An SEO website audit will help you ensure your site is SEO-compliant and following best practices. A basic audit can be done by just about anyone who knows what they’re looking for. And that’s what I’m here to help you with today.
Follow these steps to check your website is ready for search success.
Note: Each method and tool mentioned below is free. However, please keep in mind that free tools can often have limitations, such as restrictions on how often they can be used, or taking more time than paid tools. Paid tools are also available for all these audit steps.
Copy and Text
Length of copy
The amount of words on each page of your website is important. Anything too short is considered thin content, which means Google will – in most cases – consider it not useful to the end user.
A good general rule is to write copy (text) that is at least 300 words long on each individual page. The text should be good-quality and relevant. There is no real maximum or ideal length, and exactly how long it is will vary depending on subject and the intention of the page.
- Yoast: A WordPress plugin that shows the word count of each page.
- Web Page Word Counter: Enter a web page URL and it will provide you with a word count.
- Word processors such as Microsoft Word also provide a word counter.
Spelling and grammar
As well as looking more professional and giving a better impression to your customers, spelling and grammar is important for SEO. Although not a direct ranking factor, lots of errors will cause users to lose trust in your business and leave your site. This will cause a high bounce rate, which is a negative signal to search engines.
- A word processor will pick up many spelling and grammar mistakes.
- A real person is often the best option for checking spelling and grammar, as a word processor will not pick up on everything.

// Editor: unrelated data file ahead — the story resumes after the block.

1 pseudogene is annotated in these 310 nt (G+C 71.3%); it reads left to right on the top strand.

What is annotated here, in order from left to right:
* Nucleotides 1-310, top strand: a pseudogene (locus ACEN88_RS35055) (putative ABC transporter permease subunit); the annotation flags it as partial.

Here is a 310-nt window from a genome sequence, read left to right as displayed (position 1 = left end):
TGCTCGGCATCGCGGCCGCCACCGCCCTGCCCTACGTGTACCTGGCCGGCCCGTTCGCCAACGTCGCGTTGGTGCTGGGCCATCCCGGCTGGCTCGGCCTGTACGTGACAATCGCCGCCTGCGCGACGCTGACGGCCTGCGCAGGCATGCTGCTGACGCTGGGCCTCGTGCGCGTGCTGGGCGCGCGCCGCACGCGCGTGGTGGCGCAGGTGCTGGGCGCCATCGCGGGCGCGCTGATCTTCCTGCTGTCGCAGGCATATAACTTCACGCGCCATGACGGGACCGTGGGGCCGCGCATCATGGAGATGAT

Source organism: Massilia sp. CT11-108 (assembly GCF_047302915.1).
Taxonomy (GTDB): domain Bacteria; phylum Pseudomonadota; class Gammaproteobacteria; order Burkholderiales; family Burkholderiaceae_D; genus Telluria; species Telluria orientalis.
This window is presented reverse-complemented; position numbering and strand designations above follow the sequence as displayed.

Google and other search engines dislike duplicate content because it makes it hard for them to decide which results to show to searchers. Duplicate content is any text on separate pages that is very similar, and in some cases exactly the same. It’s especially problematic if you have text that’s almost exactly the same as another site, and Google could severely penalise you if it thinks content is plagiarised.
If you have two or more pages on your website that include very similar content, consider merging them. If a merge is not possible, then use a canonical tag on the most important page to tell Google which one it should focus on.
- Siteliner will run an audit and highlight duplicate content on your site. You will need to manually check all the results, however, as it will also highlight content that is intentionally the same on each page (such as footer text).
- Copyscape: find external sites that may have copied your content.
- Screaming Frog: a downloadable tool that will help you find pages that are exact duplicates.
- The Yoast WordPress plugin will allow you to easily add canonical tags.
The structure of your page is made up, in part, by header tags and paragraphs. The paragraphs hold the main bulk of the text for your website, while the headers divide content into sections.
Headings are important because they help with the readability of a page and indicate to search engines importance of the content and structure of the page.
The main title of your page should always be a Header 1 (or H1). There should only be one H1 on each page, and it should be the main title.
Secondary headers are Header 2s (H2), and these sections can be broken down further using Header 3 (H3). There are additional header available, but these three are significant for SEO.
You should check each page to ensure it has one and only one H1. Most pages should also have at least one H2, possibly more, and potentially some H3s, depending on the amount of content and the structure of the page.